Native Americans. Ed 417 Dr. Helms. Created by: Maureen Burke, Allison Hildebrandt & Sarah Herkins. Native Americans. Second Grade. Clothing and Face Painting. Objectives. Students will: create their own headdress create their own Native American jewelry
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Created by: Maureen Burke, Allison Hildebrandt & Sarah Herkins
Clothing and Face Painting
Native American Textiles
Native American Tribes
Native American Headdresses
The Miami Indians originally lived in Indiana and southern Michigan.They moved into the Maumee Valley around A.D.1700.They soon became the most powerful Indian tribe in Ohio. The Miamis speak a form of the Algonquian Indian language
After discussing Native American jewelry, the students will create their own necklaces.
There will be different materials available at workstations.
After the necklaces are made, the students will present and discuss their jewelry.
This real headdress has a double trail that flows down the back. The feathers are white with black ends with red fluffs. It has white fluffs and red felt standards at the base. It has a beaded headband with side rosettes that are trimmed with fluff feathers. It has a felt head covering also covered with feathers. There are approximately 130 full size legal eagle feathers in this beautiful headdress.
After learning about Native American headdresses, the students will create their own!
Each group will be given supplies to work with.
The students may wear their headdresses for the rest of the day.
The use of colors might be as follows:
RED was the color of war.
WHITE was the color of peace..
BLACK was a "living" color, worn on the face to prepare for war.
GREEN worn under the eyes was supposed to empower the wearer with night vision.
YELLOW represented death, as it is the color of "old bones." Care should be taken not to wear a lot of yellow.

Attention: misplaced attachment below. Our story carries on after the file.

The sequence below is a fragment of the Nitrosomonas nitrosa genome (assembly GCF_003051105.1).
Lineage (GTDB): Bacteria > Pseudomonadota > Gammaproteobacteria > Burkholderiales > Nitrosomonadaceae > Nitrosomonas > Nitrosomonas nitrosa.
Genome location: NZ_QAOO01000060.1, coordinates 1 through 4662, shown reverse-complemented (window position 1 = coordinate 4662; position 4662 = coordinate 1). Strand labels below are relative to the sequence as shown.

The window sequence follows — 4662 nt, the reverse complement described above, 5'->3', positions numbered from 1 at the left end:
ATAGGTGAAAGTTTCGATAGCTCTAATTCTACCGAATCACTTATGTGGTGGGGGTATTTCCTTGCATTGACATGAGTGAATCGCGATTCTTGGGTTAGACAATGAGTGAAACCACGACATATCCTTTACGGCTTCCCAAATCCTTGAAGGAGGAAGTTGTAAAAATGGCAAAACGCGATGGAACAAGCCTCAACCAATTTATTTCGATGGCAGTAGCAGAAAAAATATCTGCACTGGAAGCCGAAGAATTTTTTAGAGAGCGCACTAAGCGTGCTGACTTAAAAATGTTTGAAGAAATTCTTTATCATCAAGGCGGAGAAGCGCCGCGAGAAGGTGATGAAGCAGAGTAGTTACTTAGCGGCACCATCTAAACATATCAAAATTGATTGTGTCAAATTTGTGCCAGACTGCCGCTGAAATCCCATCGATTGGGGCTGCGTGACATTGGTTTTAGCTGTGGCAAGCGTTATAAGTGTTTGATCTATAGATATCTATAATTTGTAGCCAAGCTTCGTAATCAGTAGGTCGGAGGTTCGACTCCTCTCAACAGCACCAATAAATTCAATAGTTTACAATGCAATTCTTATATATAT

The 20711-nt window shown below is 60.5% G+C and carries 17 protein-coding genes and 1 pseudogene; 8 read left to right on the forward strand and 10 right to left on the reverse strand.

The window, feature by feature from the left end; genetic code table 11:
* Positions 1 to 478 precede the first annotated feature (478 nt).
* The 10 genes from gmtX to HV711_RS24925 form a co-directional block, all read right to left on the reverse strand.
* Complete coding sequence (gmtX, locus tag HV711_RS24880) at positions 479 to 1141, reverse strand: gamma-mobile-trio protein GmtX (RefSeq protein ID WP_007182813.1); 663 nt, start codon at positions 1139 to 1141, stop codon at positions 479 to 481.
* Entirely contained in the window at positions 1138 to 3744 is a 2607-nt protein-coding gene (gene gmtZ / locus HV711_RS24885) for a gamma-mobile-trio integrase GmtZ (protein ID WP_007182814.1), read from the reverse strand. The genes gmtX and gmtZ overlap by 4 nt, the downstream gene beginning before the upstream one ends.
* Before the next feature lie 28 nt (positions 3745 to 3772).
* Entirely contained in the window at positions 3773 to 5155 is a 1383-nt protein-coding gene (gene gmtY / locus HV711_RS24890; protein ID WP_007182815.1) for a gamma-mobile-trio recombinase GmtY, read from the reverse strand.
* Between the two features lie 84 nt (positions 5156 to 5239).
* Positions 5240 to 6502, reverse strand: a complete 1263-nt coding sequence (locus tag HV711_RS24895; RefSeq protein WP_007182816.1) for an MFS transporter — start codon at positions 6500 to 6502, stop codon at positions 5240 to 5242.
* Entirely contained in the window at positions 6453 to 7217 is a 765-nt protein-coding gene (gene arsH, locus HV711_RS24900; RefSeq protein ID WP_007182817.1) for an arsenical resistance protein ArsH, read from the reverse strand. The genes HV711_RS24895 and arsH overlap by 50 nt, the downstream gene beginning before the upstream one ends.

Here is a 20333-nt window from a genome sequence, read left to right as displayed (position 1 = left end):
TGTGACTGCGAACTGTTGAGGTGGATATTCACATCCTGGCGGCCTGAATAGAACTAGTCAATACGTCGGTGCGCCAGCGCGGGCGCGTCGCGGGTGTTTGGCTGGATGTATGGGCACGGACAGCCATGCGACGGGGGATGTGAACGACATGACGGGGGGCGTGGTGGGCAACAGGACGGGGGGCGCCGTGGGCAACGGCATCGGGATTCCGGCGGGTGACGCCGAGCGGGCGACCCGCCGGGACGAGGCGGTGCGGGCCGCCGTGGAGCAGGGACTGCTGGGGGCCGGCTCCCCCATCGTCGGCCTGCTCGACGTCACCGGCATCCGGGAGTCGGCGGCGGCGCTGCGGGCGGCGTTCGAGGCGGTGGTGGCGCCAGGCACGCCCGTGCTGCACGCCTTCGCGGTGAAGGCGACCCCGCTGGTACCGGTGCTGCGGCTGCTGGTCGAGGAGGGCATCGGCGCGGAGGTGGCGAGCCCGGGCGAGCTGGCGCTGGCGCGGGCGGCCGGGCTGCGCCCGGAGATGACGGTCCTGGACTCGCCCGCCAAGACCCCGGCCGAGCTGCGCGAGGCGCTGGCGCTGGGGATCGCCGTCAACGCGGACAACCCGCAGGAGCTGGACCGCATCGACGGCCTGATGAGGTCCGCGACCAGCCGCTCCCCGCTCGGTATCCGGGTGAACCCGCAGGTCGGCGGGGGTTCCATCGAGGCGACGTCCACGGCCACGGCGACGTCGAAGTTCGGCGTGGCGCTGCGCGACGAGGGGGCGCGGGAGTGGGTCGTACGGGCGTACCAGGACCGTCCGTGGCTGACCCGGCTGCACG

After learning about face painting and the significant colors, the students will pair up and begin the activity.
Students will move to each color station to complete the face painting.
We will meet for a group picture at the end!
* 1 can blueberries
* 3 cans water
* 1 cup sugar
* 3/4 cup flour
* Water to mix with flour to make a gravy or sauce mixture.
* Put the blueberries into a medium sauce pan.
* Add 3 cans water to blueberries.
* Add the sugar and mash the blueberries.
* Heat until boiling.
* Slowly add the flour paste to make a gravy like mixture.
PINCHING THE BASE
AND USING A SUPPORT
To start, pinch your thumbs into the center of a ball of clay. Squeeze your thumb on the Inside with your fingers on the outside of the pot..
2. Place the base in a hollow in the ground, or in a bowl shaped vessel which can be rotated easily by the potter as the pot is built up.
ROLLING, BRUSHING, ADDING AND JOINING THE COILS
3. To be joined properly, the coils should be roughened using a moistened stiff brush..
5. Add a coil. one foot or longer, around the inside rim of the pot being held in its support.
6. The coils must be firmly joined to the pot or cracks will appear when the pot dries.
PADDLING, SMOOTHING AND SCRAPING THE POT
7. Join coils in A spiral direction until a rough form of the pat is made, or until the addition of more moist coils will cause the pot to slump under the weight.
Paddle the pot to its final form using a smoothed cobble on the inside of the pottery wall for support. Paddling helps compress and strengthen the clay and decorates the outside of the pot with cord marks.
8. A smooth, flat scraping tool may be used on the pot to compress cracks or smooth the pot for more decoration